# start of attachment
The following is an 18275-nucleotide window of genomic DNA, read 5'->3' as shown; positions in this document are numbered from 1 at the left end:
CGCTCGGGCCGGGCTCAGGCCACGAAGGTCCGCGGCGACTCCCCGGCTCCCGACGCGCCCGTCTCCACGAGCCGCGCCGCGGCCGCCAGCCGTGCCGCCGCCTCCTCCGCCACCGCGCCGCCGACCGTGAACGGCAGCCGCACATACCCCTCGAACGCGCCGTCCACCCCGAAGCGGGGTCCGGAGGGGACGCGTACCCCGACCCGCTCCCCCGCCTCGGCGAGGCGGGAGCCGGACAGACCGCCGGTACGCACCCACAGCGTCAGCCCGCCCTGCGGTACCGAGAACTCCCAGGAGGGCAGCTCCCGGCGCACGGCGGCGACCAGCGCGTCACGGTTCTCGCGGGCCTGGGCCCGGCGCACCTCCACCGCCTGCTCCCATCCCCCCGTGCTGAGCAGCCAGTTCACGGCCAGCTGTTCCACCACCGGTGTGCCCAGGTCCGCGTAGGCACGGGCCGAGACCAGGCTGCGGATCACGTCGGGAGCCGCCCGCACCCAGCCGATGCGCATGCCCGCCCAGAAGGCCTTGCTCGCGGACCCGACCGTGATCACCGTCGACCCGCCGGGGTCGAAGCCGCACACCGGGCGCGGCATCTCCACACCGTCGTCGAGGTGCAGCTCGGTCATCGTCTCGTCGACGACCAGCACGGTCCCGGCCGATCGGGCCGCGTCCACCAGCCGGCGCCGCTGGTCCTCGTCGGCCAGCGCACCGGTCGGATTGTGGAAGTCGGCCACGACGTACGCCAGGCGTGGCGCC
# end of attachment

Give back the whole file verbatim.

The following is an 18275-nucleotide window of genomic DNA, read 5'->3' as shown; positions in this document are numbered from 1 at the left end:
CGCTCGGGCCGGGCTCAGGCCACGAAGGTCCGCGGCGACTCCCCGGCTCCCGACGCGCCCGTCTCCACGAGCCGCGCCGCGGCCGCCAGCCGTGCCGCCGCCTCCTCCGCCACCGCGCCGCCGACCGTGAACGGCAGCCGCACATACCCCTCGAACGCGCCGTCCACCCCGAAGCGGGGTCCGGAGGGGACGCGTACCCCGACCCGCTCCCCCGCCTCGGCGAGGCGGGAGCCGGACAGACCGCCGGTACGCACCCACAGCGTCAGCCCGCCCTGCGGTACCGAGAACTCCCAGGAGGGCAGCTCCCGGCGCACGGCGGCGACCAGCGCGTCACGGTTCTCGCGGGCCTGGGCCCGGCGCACCTCCACCGCCTGCTCCCATCCCCCCGTGCTGAGCAGCCAGTTCACGGCCAGCTGTTCCACCACCGGTGTGCCCAGGTCCGCGTAGGCACGGGCCGAGACCAGGCTGCGGATCACGTCGGGAGCCGCCCGCACCCAGCCGATGCGCATGCCCGCCCAGAAGGCCTTGCTCGCGGACCCGACCGTGATCACCGTCGACCCGCCGGGGTCGAAGCCGCACACCGGGCGCGGCATCTCCACACCGTCGTCGAGGTGCAGCTCGGTCATCGTCTCGTCGACGACCAGCACGGTCCCGGCCGATCGGGCCGCGTCCACCAGCCGGCGCCGCTGGTCCTCGTCGGCCAGCGCACCGGTCGGATTGTGGAAGTCGGCCACGACGTACGCCAGGCGTGGCGCC